Tap… tap, is this thing (still) on?

I have to come clean about my problem. It is well over four years ago, when I put the landing page for Lapisense online. I was – and still am, but bear with me – very excited about solving a common problem for premium WordPress product vendors: licensing and updates. Over those four years, I have built countless prototypes of what I thought Lapisense should look like, but none of them have moved forward out of their infancies.

Call it imposter syndrome, call it a lack of perseverance. Something blocked me from pulling the trigger and go forward with the concept of Lapisense and actually put it out there for people to use.

Over the years, I have changed my mind about the whole concept of Lapisense about a million times. None of the ideas really seemed to stick. Some days, offering a fully hosted service that handled licensing and updates seemed the way to go, but the next day I found a great way to have Lapisense integrate in other parts of the actual WordPress installation as well. A plugin seemed the best approach after all. It freaked me out. Nothing seemed good enough. That’s when it dawned on me… none of my ideas are mutually exclusive.

Combination of a service and self-hosted

In order for me to actually release a version of Lapisense that is ready to use, I had to make a decision that (at the time, at least) turned out to be very mentally challenging. Should I make Lapisense a service, with just a minor integration in WordPress, or make it a plugin that does everything from inside the WordPress installation? The realisation that none of this was mutually exclusive seems so obvious, that it’s making me laugh about my own narrow minded thinking at the time.

Lapisense is going to be both a hosted service and a self-hosted plugin. The whole concept serves this combination of approaches very well. All of the functionality can exist within a WordPress installation, using the REST-API to enable all communication around licensing and updating of WordPress products. In case you need to scale up or don’t want to worry about your infrastructure and servers too much, you can activate Lapisense as a service and have most of the logic move away from the WordPress install.

Now, in order to make me actually ship something, the first version of Lapisense isn’t going to have a service yet. The first version will actually be just a WordPress plugin that does everything. As soon as that version is out the door, I will start worrying about the service functionality again. This is the first (since this revival post) and last (before launching the first version) you will hear about the service functionality for now.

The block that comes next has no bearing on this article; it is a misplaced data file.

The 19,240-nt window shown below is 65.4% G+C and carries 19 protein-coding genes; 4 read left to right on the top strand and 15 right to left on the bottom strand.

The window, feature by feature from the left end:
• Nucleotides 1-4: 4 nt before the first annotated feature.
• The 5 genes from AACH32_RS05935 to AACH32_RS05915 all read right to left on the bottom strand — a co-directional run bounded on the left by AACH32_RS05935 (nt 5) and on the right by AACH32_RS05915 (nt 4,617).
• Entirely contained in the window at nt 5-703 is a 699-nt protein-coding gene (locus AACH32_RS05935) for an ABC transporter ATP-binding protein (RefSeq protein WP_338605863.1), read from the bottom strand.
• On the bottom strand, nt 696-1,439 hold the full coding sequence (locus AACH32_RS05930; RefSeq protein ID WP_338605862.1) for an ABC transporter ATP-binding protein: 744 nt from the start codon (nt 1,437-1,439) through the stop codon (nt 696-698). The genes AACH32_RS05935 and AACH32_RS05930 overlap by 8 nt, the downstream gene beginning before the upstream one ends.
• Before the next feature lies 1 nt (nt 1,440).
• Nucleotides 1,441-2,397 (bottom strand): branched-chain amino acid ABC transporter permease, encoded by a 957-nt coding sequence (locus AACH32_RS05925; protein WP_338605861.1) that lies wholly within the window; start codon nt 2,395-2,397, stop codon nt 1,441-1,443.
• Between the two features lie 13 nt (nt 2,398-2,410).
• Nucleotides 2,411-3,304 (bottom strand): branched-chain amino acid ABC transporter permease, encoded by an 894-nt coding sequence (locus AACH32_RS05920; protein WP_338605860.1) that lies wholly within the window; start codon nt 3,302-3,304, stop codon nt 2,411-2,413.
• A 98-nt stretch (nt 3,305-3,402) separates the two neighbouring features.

Building it out in the open

I would like the world to keep me accountable. I want the WordPress community to come knocking on my door when I seem to shy away from actually launching something and seem to chicken out again. In order for you to keep me accountable, I need to prove to you what I’m doing. That’s why I’ve decided to build the first version of Lapisense out in the open.

Everything I’m building, testing, documenting or whatever else I’m doing, will take place in the public GitHub repository. And to top that off, I will be providing you here with weekly updates. Mandatory updates. Please yell at me when I haven’t published a weekly update here.

Weekly updates are Friday Facts

The weekly updates will take place in the form of Friday Facts. This name has been chosen as an homage to one of my all time favourite video games; Factorio (they have an impressive record of Friday Facts on their blog).

There might be updates that aren’t even worth updating this blog with a Friday Facts post, or some that might contain very little news. I guess that is the point of doing weekly updates in itself; updating the community of what is happening. If nothing is happening, an empty Friday Facts post is giving you plenty of ammunition to yell at me – right? 😉

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